Accountability and the Battle

Accountability and the Battle  – summoning reinforcements for individual “battles”

Accountability is more than going to a brother or sister in the Lord and confessing failure. Accountability is going to them in the middle of a battle, before we’ve fallen, and asking for their help. This concept helps a husband understand the role his wife plays in his fight for moral purity.

Before accountability can happen, there must be openness. We need to understand each other’s weaknesses and vulnerable areas. This involves confessing all hidden sins to our wives and having a broken heart that desires change. Then we must humble ourselves and acknowledge our need for accountability and help. Our wives should always be our first accountability partners.

Understand the Battle

In order for our wives to be able to help, we need to talk the same language. For years, my wife Jenny asked me, “Are you struggling?” when she sensed the presence of temptation. I viewed the word “struggling” as equivalent to “failing.” If I had not given into sin and was striving to overcome the temptation, I would tell her, “No, I am not struggling.” We both became frustrated, because she thought I was lying and would say, “How can you not be struggling?” and I insisted I was not “failing.”

Our miscommunication continued until one evening when the word “battle” was mentioned in our conversation. We both said, “That’s it!” We realized that every day of our lives, we enter into battles. The word “battle” doesn’t mean we’re failing; it means we are engaged in warfare. A battle accompanies every temptation we encounter. In each battle we will either be victorious over Satan, or defeated by him.

With this new understanding, I am able to tell Jenny when I am being attacked, and she is able to join and support me in the fight. Now, when we are in a place with immodestly dressed women or other temptations, she can ask me “Having any battles?” and we each know what we are talking about.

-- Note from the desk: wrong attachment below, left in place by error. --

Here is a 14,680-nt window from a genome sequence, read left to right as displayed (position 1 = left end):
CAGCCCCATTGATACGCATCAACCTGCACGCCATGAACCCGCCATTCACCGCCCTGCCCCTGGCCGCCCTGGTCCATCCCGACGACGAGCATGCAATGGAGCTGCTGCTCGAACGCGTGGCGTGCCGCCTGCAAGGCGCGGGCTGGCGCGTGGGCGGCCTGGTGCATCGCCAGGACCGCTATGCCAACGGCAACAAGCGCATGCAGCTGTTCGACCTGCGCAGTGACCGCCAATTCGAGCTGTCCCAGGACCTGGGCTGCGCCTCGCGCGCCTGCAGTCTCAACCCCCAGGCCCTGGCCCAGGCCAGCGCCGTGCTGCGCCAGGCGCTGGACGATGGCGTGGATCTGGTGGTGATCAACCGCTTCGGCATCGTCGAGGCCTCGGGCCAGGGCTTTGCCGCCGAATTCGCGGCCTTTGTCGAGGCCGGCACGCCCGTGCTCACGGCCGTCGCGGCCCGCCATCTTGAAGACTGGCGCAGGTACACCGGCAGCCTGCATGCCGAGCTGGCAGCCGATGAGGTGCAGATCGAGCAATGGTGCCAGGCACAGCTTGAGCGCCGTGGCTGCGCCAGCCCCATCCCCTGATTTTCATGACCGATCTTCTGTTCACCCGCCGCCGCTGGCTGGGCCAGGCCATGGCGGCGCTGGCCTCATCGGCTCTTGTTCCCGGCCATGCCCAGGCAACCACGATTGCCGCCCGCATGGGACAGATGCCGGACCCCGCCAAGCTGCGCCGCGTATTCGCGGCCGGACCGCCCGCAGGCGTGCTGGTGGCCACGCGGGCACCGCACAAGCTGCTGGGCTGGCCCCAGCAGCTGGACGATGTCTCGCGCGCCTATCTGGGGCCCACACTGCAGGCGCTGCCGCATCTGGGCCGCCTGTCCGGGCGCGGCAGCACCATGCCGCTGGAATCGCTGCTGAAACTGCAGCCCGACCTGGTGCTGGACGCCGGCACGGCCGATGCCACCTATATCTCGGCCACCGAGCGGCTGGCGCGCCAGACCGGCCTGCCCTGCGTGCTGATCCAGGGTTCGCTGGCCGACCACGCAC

Call for Reinforcements!

Have you ever been suddenly bombarded with intruding thoughts of temptation towards someone or something? You may be faithfully taking your thoughts captive, but still the intruding thoughts just keep coming. Now is the time to recognize you are in a battle! Your first response should be to call for help.

No battle is ever fought by one lonely soldier. If the attack is on, reinforcements are in order. Call on the body of Christ for help when you find yourself in a battle, not after you have been defeated. Remember, accountability isn’t admitting when we’ve failed. It’s acknowledging to others when we’re in a battle so others can come to our side and join the fight. Many times I have found that just acknowledging the battle to my wife will cause the intruding thoughts to cease.

Battle as a Family

I have learned to allow Jenny to be my helper in this area. She helps protect me by entering into the battle with me. It is amazing how the enemy usually flees as soon as I bring the battle to the light. Just the other day, we were in a restaurant and an immodestly dressed woman came in and sat down behind my wife. Immediately I had a choice: battle all alone and probably fall, or ask my covenant partner to enter the battle along side me. I simply said, “Honey, there is a possible battle behind you. Can we trade seats?” Jenny loves it when I allow her into my life. Just knowing that I want her help in my battle for purity makes her feel loved and safe.

Do I tell Jenny every single thought that comes my way? No. Thoughts come all the time, but not every one is a battle. A single thought taken captive and refused is not a battle. It’s when the thoughts keep coming that I know I’m in a battle, and it’s time to call up the reinforcements! Sometimes I can anticipate a battle prior to a situation. In this case I will let Jenny know ahead of time, so I can avoid a possible problem.

If we are apart, I give Jenny a quick call. If I can’t reach her, I mention it to my coworker just to bring it to the light. My wife is always my first resource for help, and a brother in Christ is my second if the need arises. Again, this is referring to battles, and not just the stray thoughts that we resist.

Joining together in battle involves the whole family, not just a husband and wife. One example of how our family supports each other in the battle involves sunglasses. I have made a commitment to not wear sunglasses when I am in a place of temptation (busy streets, parks, etc.), and I don’t allow my sons to wear them in such places either. Sunglasses hide a man’s eyes and make it easier for him to look at temptations and not be caught. Jenny was surprised when I confessed this to her, yet she was grateful for my commitment to be totally open and honest. To help us in the battle, my wife and daughters follow suit and show us their support: they don’t wear sunglasses either. It’s wonderful to have the whole family in the battle together—and winning!

 

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